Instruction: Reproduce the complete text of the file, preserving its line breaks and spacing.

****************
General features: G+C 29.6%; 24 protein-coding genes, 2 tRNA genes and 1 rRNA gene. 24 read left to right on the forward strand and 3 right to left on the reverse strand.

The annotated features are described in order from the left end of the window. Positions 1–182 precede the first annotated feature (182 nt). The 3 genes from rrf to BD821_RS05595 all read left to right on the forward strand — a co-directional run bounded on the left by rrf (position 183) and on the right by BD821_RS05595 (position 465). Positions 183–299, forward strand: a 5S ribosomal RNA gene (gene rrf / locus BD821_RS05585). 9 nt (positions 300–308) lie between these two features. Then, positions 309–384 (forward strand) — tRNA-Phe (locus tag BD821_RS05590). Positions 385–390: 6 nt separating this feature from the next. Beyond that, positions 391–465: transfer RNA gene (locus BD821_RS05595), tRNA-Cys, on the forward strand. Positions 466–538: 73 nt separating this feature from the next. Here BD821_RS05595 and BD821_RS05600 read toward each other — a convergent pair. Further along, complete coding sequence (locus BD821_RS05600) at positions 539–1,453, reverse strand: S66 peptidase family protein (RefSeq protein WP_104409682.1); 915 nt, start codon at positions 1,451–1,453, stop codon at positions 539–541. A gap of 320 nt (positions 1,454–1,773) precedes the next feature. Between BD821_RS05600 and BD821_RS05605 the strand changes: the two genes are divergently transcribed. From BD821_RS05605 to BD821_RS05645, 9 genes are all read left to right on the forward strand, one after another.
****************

General features: G+C 29.6%; 24 protein-coding genes, 2 tRNA genes and 1 rRNA gene. 24 read left to right on the forward strand and 3 right to left on the reverse strand.

The annotated features are described in order from the left end of the window. Positions 1–182 precede the first annotated feature (182 nt). The 3 genes from rrf to BD821_RS05595 all read left to right on the forward strand — a co-directional run bounded on the left by rrf (position 183) and on the right by BD821_RS05595 (position 465). Positions 183–299, forward strand: a 5S ribosomal RNA gene (gene rrf / locus BD821_RS05585). 9 nt (positions 300–308) lie between these two features. Then, positions 309–384 (forward strand) — tRNA-Phe (locus tag BD821_RS05590). Positions 385–390: 6 nt separating this feature from the next. Beyond that, positions 391–465: transfer RNA gene (locus BD821_RS05595), tRNA-Cys, on the forward strand. Positions 466–538: 73 nt separating this feature from the next. Here BD821_RS05595 and BD821_RS05600 read toward each other — a convergent pair. Further along, complete coding sequence (locus BD821_RS05600) at positions 539–1,453, reverse strand: S66 peptidase family protein (RefSeq protein WP_104409682.1); 915 nt, start codon at positions 1,451–1,453, stop codon at positions 539–541. A gap of 320 nt (positions 1,454–1,773) precedes the next feature. Between BD821_RS05600 and BD821_RS05605 the strand changes: the two genes are divergently transcribed. From BD821_RS05605 to BD821_RS05645, 9 genes are all read left to right on the forward strand, one after another.